tissue

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English[edit]

Sheets of tissue paper.
Connective tissue magnified 100x.

Etymology[edit]

From Middle English tissu, from Old French tissu (woven), past participle of tistre (to weave), from Latin texere (to weave).

Pronunciation[edit]

Noun[edit]

tissue (countable and uncountable, plural tissues)

  1. Thin, woven, gauze-like fabric.
    • 1837, L[etitia] E[lizabeth] L[andon], Ethel Churchill: Or, The Two Brides. [], volume I, London: Henry Colburn, [], →OCLC, pages 65–66:
      Madame Legarde, the "glass of fashion and the nurse of form," (alias the most fashionable of milliners,) has comfortably assured me, "that my figure has great merit, and only requires cultivation:" this is to be done by tissues, brocades, and laces, which are now scattered round me in charming confusion.
    • 1963, Margery Allingham, The China Governess: A Mystery, London: Chatto & Windus, →OCLC, page 214:
      The face which emerged was not reassuring. It was blunt and grey, the nose springing thick and flat from high on the frontal bone of the forehead, whilst his eyes were narrow slits of dark in a tight bandage of tissue.
  2. A fine transparent silk material, used for veils, etc.; specifically, cloth interwoven with gold or silver threads, or embossed with figures.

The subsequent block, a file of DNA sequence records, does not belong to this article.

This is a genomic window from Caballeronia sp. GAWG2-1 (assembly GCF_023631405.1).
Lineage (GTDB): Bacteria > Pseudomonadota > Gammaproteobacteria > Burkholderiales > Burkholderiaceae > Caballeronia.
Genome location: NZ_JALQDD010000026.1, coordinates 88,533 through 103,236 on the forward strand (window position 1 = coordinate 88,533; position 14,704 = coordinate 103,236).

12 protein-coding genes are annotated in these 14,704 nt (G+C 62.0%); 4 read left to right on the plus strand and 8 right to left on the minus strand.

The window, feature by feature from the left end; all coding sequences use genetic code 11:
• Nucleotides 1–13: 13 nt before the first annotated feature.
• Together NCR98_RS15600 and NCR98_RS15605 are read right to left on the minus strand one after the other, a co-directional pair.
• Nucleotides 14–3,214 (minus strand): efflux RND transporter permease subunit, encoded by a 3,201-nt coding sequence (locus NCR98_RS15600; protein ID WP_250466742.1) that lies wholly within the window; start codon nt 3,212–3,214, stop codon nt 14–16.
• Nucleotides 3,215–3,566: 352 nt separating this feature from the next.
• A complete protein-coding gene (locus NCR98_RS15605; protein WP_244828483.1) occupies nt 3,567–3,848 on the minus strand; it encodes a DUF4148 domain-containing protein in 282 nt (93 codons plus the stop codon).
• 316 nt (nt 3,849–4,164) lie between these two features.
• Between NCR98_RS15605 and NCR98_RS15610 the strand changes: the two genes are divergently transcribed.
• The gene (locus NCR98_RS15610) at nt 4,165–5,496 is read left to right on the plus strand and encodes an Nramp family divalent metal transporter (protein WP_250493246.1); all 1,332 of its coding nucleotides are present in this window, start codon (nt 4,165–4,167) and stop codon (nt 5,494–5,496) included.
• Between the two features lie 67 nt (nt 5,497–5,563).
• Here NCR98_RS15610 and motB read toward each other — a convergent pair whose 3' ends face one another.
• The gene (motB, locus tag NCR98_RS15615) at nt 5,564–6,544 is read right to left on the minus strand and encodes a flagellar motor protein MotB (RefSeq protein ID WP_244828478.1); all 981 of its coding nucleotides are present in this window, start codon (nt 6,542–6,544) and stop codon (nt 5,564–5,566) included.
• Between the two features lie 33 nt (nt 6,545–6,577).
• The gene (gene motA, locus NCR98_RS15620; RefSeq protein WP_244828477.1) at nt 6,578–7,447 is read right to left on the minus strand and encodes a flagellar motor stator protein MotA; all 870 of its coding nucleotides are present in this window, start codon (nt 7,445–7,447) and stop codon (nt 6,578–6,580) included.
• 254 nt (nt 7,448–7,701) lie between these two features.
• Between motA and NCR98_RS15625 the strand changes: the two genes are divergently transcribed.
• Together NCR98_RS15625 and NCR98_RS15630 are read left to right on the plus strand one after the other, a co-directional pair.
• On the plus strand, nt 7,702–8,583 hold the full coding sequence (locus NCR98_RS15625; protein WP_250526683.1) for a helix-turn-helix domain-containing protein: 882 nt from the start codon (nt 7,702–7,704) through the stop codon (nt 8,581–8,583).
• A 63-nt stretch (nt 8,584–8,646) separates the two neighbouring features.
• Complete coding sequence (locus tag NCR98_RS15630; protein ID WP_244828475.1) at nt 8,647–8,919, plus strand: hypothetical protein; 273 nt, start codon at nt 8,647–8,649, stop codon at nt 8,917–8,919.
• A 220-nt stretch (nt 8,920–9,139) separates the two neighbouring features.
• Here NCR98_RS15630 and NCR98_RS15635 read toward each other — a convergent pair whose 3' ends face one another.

• 1697, Virgil, “The First Book of the Æneis”, in John Dryden, transl., The Works of Virgil: Containing His Pastorals, Georgics, and Æneis. [], London: [] Jacob Tonson, [], →OCLC, lines 915–916, page 228:
      A Robe of Tiſſue, ſtiff with golden Wire; / An upper Veſt, once Hellen’s rich Attire; [...]
    • 1667, John Milton, “Book V”, in Paradise Lost. [], London: [] [Samuel Simmons], [], →OCLC; republished as Paradise Lost in Ten Books: [], London: Basil Montagu Pickering [], 1873, →OCLC:
      In their glittering tissues bear emblazed / Holy memorials.
  3. A sheet of absorbent paper, especially one that is made to be used as tissue paper, toilet paper or a handkerchief.
  4. Absorbent paper as material.
  5. (biology) A group of cells (along with their extracellular matrix if any) that are similar in origin and function together to do a specific job.
    • 2014, Robert K. Bolger; Scott Korb, Gesturing Toward Reality: David Foster Wallace and Philosophy[1]:
      What they lack is outermost brain tissue that, at least in humans, prompts awareness and interpretation.
  6. Web; texture; complicated fabrication; connected series.
    a tissue of forgeries, or of lies
    • 1888, A. J. Balfour, The Religion of Humanity:
      unwilling to leave the dry bones of Agnosticism wholly unclothed with any living tissue of religious emotion
  7. (horse racing, slang) The scratch sheet or racing form.
    • 2016, Gerald Hammond, The Language of Horse Racing:
      Pricing the first show is a matter of the bookmaker's individual judgment, relying upon advice from all quarters, particularly the tissue; but very soon in the betting exchanges it becomes clear that the sole criterion for the fixing of a horse's price is demand.

Derived terms[edit]

Translations[edit]

The translations below need to be checked and inserted above into the appropriate translation tables. See instructions at Wiktionary:Entry layout § Translations.

Verb[edit]

tissue (third-person singular simple present tissues, present participle tissuing, simple past and past participle tissued)

  1. To form tissue of; to interweave.

Anagrams[edit]

Middle English[edit]

Noun[edit]

tissue

  1. Alternative form of tissu